Hazardous waste strategy "not working"

17th January 2013

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Contaminated soils and oily sludges are being sent to landfill when recovery options are available and in direct contradiction of the UK's hazardous waste strategy, says industry

In a new report, the Environmental Services Association (ESA), which represents the UK’s waste sector, claims it has found evidence that a portion of the UK’s hazardous waste is not being treated in line with government guidance and calls on the Environment Agency to review existing permits.

The ESA cites examples of waste contaminated with tar being mixed into soils, paints being mixed into compost materials and oily sludges being exported to Europe and burned. Under the UK’s hazardous waste strategy, such materials should not be diluted or mixed with other substances, and the EU waste hierarchy must be applied when disposing of them. The rules also require that hazardous organic wastes are treated using best available techniques.

The ESA argues that while recovery options are available, through thermal separation for example, some firms are opting for cheaper, less environmentally-sound ways of disposing of hazardous materials, and that the relatively small amount of data available means that regulators cannot accurately track the fate of such wastes.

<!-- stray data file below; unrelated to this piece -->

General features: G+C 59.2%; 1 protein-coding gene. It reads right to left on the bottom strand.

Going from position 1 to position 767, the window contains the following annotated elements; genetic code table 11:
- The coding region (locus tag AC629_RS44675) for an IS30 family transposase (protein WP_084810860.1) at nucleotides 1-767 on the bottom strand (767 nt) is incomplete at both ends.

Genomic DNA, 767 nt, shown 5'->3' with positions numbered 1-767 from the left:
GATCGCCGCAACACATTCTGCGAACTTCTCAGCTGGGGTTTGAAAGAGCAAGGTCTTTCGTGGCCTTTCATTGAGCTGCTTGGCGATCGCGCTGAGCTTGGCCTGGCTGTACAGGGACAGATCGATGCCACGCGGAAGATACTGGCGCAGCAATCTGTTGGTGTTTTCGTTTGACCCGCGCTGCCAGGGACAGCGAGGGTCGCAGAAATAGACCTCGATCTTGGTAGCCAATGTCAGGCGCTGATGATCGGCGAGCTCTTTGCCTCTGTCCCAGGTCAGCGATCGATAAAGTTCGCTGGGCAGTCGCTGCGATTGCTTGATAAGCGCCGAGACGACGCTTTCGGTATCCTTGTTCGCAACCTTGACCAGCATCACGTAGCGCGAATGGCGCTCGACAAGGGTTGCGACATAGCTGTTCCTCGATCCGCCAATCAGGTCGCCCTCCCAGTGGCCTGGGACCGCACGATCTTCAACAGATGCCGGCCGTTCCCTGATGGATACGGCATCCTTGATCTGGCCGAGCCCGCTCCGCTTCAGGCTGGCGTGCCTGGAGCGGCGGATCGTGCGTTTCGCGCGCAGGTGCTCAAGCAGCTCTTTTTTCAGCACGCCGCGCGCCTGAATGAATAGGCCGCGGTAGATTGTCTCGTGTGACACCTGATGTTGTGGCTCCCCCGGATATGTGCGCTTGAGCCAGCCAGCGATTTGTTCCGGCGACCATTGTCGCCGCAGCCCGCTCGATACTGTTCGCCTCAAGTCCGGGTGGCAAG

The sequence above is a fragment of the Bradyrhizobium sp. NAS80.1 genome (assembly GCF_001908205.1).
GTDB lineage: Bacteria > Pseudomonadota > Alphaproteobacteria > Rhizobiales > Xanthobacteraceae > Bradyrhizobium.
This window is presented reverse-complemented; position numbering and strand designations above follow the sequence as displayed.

“It is difficult to see how regulators are able to confirm to their satisfaction that the wastes are being managed in the optimum manner,” states the report.

The body calls on Defra and the Environment Agency to urgently enforce the UK’s legally-binding guidance on applying the waste hierarchy to hazardous waste, and to review all existing environmental permits for hazardous waste treatment to ensure that they reflect best available technologies.

“The government’s 2010 strategy for hazardous waste management says all the right things, but there is evidence that it is not taking effect on the ground, and that some of the UK’s hazardous waste is not being handled at state of the art facilities, as the strategy intended,” commented Alex Gazulla, chair of ESA’s hazardous waste strategy group.

“This undermines the investment companies have made in best available technologies for dealing with hazardous wastes, and if unchecked could pose risks to the environment.”

The ESA also urges action at the EU level, in a bid to prevent hazardous waste being exported to other member states and treated in less-environmentally friendly ways.

In 2011, around 173,000 tonnes of hazardous waste was exported from England and Wales, according to provisional figures from the Environment Agency, with the bulk heading to Germany, Belgium, and France.

Of the 4.3 million tonnes of hazardous waste moved in England and Wales in 2011, around 20% was landfilled, 7% was incinerated, and 28% was recovered, recycled or reused.

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